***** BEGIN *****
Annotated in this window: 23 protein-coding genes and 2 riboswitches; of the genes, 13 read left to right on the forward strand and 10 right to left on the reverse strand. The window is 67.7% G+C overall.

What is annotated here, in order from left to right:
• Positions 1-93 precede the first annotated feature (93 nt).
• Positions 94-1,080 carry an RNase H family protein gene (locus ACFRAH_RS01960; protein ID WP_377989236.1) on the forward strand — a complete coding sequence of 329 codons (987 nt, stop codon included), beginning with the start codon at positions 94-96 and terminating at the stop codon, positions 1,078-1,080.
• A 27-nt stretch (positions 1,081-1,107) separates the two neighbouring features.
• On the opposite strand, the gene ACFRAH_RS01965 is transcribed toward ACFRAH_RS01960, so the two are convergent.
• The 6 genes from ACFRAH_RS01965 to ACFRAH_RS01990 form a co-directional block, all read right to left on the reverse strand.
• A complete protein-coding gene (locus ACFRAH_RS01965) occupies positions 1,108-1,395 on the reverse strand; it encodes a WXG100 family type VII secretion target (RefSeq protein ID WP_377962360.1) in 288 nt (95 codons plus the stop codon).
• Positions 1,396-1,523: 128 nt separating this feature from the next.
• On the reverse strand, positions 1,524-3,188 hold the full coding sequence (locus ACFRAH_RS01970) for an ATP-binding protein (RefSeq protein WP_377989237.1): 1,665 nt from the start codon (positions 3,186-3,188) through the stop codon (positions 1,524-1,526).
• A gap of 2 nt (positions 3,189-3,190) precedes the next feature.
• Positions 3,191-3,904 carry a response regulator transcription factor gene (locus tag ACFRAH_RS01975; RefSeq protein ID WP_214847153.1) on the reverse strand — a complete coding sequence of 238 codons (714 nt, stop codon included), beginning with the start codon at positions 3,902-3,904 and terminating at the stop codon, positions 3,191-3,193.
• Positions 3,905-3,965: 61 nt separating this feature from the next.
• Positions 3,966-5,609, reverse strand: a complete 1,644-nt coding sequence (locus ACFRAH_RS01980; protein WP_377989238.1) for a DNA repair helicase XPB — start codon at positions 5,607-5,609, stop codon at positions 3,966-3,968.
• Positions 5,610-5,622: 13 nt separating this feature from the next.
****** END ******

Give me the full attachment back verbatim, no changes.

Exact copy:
Annotated in this window: 23 protein-coding genes and 2 riboswitches; of the genes, 13 read left to right on the forward strand and 10 right to left on the reverse strand. The window is 67.7% G+C overall.

What is annotated here, in order from left to right:
• Positions 1-93 precede the first annotated feature (93 nt).
• Positions 94-1,080 carry an RNase H family protein gene (locus ACFRAH_RS01960; protein ID WP_377989236.1) on the forward strand — a complete coding sequence of 329 codons (987 nt, stop codon included), beginning with the start codon at positions 94-96 and terminating at the stop codon, positions 1,078-1,080.
• A 27-nt stretch (positions 1,081-1,107) separates the two neighbouring features.
• On the opposite strand, the gene ACFRAH_RS01965 is transcribed toward ACFRAH_RS01960, so the two are convergent.
• The 6 genes from ACFRAH_RS01965 to ACFRAH_RS01990 form a co-directional block, all read right to left on the reverse strand.
• A complete protein-coding gene (locus ACFRAH_RS01965) occupies positions 1,108-1,395 on the reverse strand; it encodes a WXG100 family type VII secretion target (RefSeq protein ID WP_377962360.1) in 288 nt (95 codons plus the stop codon).
• Positions 1,396-1,523: 128 nt separating this feature from the next.
• On the reverse strand, positions 1,524-3,188 hold the full coding sequence (locus ACFRAH_RS01970) for an ATP-binding protein (RefSeq protein WP_377989237.1): 1,665 nt from the start codon (positions 3,186-3,188) through the stop codon (positions 1,524-1,526).
• A gap of 2 nt (positions 3,189-3,190) precedes the next feature.
• Positions 3,191-3,904 carry a response regulator transcription factor gene (locus tag ACFRAH_RS01975; RefSeq protein ID WP_214847153.1) on the reverse strand — a complete coding sequence of 238 codons (714 nt, stop codon included), beginning with the start codon at positions 3,902-3,904 and terminating at the stop codon, positions 3,191-3,193.
• Positions 3,905-3,965: 61 nt separating this feature from the next.
• Positions 3,966-5,609, reverse strand: a complete 1,644-nt coding sequence (locus ACFRAH_RS01980; protein WP_377989238.1) for a DNA repair helicase XPB — start codon at positions 5,607-5,609, stop codon at positions 3,966-3,968.
• Positions 5,610-5,622: 13 nt separating this feature from the next.